Viewing entries tagged
diy

Choose to refuse

Choose to refuse

Say no to unnecessary take-out items because these items belong in the garbage

  • Take advantage of the discounts local businesses offer for bringing your own coffee mug and reusable shopping bag.

  • For to-go orders, take only what you need.

  • If you don’t need the straw, fork, spoon, cup, condiments, containers, or a bag, say so! Hundreds of Portland restaurants and bars have switched to offering straws only upon request or asking if you need single-use items.

  • Another step to reduce single-use waste is to have what you need when you need it. Make a to-go kit for your car, day bag or bike bag that includes grocery bags, a coffee mug, silverware or small containers for leftovers.

A costly habit

Single-use items — from paper napkins and coffee cups to straws and plastic bags — have been in the news a lot lately, and for good reason. We use many items for just a few minutes before throwing them away. Disposable products may provide convenience and ease at home and on the go, but they require natural resources, energy and water, which increases carbon emissions that contribute to climate change.

In Portland, all plastic and paper to-go items should be tossed in the garbage.

They do not belong in the recycling or compost bins, even if they claim to be compostable.

With a little effort we can reduce the disposable stuff we throw away to prevent waste and save money.

When is “compostable” not compostable?

Items labeled “compostable” or “biodegradable” belong in the garbage. The labels are well-intentioned, but they’re not always accurate. Many products that are labeled “compostable” or “biodegradable” don’t break down at our local composting facilities.

Do not put them in your recycling or compost bins.

Find more inspiration from a previous post about the 10 things you can do to reduce your waste and read a New York Times article about people trying to live plastic free (spoiler: It’s hard, but doable!).

Ready to pledge to go plastic-free in July? You can do that too!

 

A maker space for everyone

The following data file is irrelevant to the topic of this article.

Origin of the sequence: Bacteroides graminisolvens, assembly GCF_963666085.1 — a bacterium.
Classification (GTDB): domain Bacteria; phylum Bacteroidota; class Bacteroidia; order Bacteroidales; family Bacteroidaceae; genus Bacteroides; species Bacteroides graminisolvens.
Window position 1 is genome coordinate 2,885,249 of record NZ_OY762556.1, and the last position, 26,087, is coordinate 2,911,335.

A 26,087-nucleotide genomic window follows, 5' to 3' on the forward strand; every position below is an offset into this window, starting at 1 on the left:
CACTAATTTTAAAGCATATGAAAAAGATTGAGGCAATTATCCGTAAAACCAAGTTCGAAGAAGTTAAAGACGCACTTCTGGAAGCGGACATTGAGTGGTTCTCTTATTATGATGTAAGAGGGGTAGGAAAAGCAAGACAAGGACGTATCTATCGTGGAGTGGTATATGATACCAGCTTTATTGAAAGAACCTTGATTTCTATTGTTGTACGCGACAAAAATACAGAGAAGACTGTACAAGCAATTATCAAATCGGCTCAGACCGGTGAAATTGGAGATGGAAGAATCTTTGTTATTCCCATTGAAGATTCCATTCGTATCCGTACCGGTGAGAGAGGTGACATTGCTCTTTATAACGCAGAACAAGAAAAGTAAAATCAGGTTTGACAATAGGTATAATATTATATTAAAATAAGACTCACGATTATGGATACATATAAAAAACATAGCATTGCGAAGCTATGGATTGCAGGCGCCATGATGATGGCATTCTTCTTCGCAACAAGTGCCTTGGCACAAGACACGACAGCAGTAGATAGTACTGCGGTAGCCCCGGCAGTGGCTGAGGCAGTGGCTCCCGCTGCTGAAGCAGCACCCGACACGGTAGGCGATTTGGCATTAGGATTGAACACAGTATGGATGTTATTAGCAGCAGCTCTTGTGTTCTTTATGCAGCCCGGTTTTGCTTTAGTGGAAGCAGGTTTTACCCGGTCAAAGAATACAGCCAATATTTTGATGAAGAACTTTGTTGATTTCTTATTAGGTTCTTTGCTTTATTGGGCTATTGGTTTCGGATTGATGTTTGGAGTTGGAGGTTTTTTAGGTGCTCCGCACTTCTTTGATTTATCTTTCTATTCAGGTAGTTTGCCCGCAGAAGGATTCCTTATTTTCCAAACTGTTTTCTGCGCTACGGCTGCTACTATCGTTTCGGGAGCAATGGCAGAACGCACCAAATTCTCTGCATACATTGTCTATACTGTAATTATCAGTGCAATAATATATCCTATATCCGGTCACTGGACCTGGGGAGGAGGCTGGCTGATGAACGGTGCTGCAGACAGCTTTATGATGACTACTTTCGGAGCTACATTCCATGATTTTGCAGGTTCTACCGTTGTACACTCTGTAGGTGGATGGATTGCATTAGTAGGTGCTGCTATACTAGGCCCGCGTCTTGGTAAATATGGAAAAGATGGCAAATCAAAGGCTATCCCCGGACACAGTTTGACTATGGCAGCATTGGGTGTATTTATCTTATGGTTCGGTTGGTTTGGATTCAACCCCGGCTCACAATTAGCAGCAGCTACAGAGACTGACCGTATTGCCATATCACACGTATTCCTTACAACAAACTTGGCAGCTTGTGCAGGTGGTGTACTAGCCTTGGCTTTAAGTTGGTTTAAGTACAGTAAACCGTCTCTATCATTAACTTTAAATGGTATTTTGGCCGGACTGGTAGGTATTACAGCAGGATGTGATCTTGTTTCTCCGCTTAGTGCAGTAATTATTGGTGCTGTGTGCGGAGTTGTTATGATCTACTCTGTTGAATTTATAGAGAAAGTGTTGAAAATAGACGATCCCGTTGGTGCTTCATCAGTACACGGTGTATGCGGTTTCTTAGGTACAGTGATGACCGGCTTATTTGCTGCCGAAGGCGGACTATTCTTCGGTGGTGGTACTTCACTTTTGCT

A maker space for everyone

Have you wanted to find a place to work on DIY projects, take classes, rent event space, share tools and store extra stuff? 

There’s a place for you in Portland. It’s the Global Homestead Community Garage.

Garage Director, Philip Krain, maintains this community facility where business and individual members share Garage tools, project and event space, as well as knowledge. In addition, The Garage maintains a curated Library of Things, which includes tools and outdoor adventure equipment. It is located at 416 Southeast Oak Street in Portland’s Central Eastside.

We help people grow big ideas using shared resources. Our goal is to create a sharing economy hub for those within the greater community, and provide skills development, which makes sustainable living fun. We provide regular classes on wood and metal working and our strategic partners host workshops on aquaponics, energy, permaculture design, repair and more.
— Philip Krain, Garage Director
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Anyone is invited to be part of this membership-driven community. The Garage has users that range from a single day to 24/7 access. There are also work trade opportunities to fit within various budgets and interests. The wood, metal and jewelry shops are their most established facilities, but they also have an assortment of pop-up shops for bikes, skis, crafting, candle making and more. Fabricators, designers, DIY-ers, crafty teachers, parents and kiddos all have a co-working, movie, class and party place at The Garage.

If you're involved in a mission-based organization or interested in volunteering, strategic partnerships and collaborations are why The Garage exists. Contact Global Homestead Community Garage to learn more.

Reclaim the holidays

Reclaim the holidays

Customers at ReClaim It! and Community Warehouse Estate Store told us why they choose to give gently used gifts during the holidays and all year round.

Find more ideas to create memories in your life in our resourceful #holiday series. 

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Sam

“There are so many stories to be told through other people’s items. To re-gift them to another human creates the next chapter in the story.”

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Kyle

“I look for raw materials like reclaimed old-growth wood to make a memorable gift for family or friends.”

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Ann Marie

“I celebrate people in my life by giving experiences, homemade gifts and sharing my time.”

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Riah

“I love to create and repurpose with old items and give them a second life. This is also my favorite way to gift those who are special to me.”

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CK

“The chances of finding something unique are so much greater at resale places and I usually discover special things that remind me of someone I care about.”

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Lloyd